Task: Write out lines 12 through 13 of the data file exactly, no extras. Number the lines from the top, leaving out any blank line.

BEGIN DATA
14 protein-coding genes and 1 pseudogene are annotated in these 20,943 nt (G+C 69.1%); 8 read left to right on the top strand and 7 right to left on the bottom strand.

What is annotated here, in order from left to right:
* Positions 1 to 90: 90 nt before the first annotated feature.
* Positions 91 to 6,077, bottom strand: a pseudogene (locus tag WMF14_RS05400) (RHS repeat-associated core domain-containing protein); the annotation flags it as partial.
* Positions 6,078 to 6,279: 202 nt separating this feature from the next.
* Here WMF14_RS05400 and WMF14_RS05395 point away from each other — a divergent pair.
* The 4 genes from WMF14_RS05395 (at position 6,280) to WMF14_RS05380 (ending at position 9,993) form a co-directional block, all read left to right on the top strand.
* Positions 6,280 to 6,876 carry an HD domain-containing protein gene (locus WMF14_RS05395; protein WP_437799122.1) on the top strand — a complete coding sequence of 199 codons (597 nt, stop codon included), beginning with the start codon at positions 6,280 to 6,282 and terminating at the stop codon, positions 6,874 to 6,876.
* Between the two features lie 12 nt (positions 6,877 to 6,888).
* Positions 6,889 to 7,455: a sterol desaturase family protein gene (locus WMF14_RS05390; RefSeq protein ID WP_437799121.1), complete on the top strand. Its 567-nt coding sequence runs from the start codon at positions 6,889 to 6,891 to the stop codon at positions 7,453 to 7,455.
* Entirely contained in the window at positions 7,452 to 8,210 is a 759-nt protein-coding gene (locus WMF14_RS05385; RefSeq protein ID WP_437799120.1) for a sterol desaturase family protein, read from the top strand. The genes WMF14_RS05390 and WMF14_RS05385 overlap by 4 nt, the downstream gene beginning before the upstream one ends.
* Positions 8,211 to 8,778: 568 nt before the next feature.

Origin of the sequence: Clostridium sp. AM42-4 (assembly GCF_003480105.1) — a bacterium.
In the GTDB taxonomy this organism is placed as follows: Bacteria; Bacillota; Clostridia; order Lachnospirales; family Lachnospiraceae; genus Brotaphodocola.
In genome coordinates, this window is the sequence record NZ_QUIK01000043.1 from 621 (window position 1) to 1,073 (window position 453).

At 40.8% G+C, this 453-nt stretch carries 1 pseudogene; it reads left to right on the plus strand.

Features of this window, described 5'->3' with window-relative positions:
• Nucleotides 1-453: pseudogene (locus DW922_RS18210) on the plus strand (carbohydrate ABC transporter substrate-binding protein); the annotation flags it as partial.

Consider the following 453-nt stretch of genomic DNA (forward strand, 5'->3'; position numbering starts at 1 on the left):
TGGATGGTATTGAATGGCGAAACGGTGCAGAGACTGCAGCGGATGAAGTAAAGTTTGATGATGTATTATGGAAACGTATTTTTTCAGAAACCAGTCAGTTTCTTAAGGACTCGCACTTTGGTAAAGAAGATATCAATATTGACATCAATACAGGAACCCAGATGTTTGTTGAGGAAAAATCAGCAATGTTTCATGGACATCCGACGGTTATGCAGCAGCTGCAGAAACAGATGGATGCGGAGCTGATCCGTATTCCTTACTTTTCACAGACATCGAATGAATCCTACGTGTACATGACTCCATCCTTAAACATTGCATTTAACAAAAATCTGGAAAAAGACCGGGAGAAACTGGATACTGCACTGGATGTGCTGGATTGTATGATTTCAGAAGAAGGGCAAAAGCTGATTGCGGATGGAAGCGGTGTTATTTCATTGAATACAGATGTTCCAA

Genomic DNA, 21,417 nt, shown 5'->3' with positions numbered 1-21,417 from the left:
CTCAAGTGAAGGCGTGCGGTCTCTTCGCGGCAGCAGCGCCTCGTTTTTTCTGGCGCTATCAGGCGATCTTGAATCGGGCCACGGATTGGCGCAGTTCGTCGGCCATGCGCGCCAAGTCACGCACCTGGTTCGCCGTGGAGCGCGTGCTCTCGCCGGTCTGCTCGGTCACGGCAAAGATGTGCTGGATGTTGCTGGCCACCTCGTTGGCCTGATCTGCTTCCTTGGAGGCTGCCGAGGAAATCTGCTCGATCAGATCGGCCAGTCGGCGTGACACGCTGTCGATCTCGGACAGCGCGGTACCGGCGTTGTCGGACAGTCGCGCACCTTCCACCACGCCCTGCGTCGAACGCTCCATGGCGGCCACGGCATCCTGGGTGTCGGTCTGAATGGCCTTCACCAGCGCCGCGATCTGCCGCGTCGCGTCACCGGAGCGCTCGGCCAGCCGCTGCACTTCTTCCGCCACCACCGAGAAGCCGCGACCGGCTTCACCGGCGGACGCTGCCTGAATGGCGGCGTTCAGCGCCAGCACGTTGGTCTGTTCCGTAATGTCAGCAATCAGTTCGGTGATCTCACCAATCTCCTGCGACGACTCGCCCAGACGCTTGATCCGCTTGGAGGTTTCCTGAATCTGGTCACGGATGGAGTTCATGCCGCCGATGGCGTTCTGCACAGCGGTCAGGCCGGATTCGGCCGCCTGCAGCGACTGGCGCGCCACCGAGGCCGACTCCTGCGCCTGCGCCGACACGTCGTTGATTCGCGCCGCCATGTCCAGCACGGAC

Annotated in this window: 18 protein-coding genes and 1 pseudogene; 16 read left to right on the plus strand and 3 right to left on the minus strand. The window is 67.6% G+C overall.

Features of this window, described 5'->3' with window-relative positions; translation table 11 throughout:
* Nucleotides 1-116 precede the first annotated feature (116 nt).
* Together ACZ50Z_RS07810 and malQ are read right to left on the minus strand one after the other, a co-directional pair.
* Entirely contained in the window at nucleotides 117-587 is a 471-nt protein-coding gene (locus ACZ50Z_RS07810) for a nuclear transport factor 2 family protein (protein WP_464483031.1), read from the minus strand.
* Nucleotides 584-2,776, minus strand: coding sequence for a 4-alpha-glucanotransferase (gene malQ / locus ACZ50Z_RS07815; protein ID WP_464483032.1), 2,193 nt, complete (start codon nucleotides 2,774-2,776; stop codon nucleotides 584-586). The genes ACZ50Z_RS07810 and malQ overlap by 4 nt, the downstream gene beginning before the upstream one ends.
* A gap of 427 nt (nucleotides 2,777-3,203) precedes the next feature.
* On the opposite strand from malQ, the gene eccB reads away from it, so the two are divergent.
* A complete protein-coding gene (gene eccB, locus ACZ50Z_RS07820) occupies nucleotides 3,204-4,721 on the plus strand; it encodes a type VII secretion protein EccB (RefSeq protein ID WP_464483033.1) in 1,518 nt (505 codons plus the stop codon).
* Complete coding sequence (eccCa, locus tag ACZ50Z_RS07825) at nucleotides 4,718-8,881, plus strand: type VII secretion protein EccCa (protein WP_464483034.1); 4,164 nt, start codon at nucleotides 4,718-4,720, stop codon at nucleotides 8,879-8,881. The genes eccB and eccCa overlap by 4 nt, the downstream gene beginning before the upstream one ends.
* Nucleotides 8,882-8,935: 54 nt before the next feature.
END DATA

* Positions 8,211 to 8,778: 568 nt before the next feature.

Origin of the sequence: Clostridium sp. AM42-4 (assembly GCF_003480105.1) — a bacterium.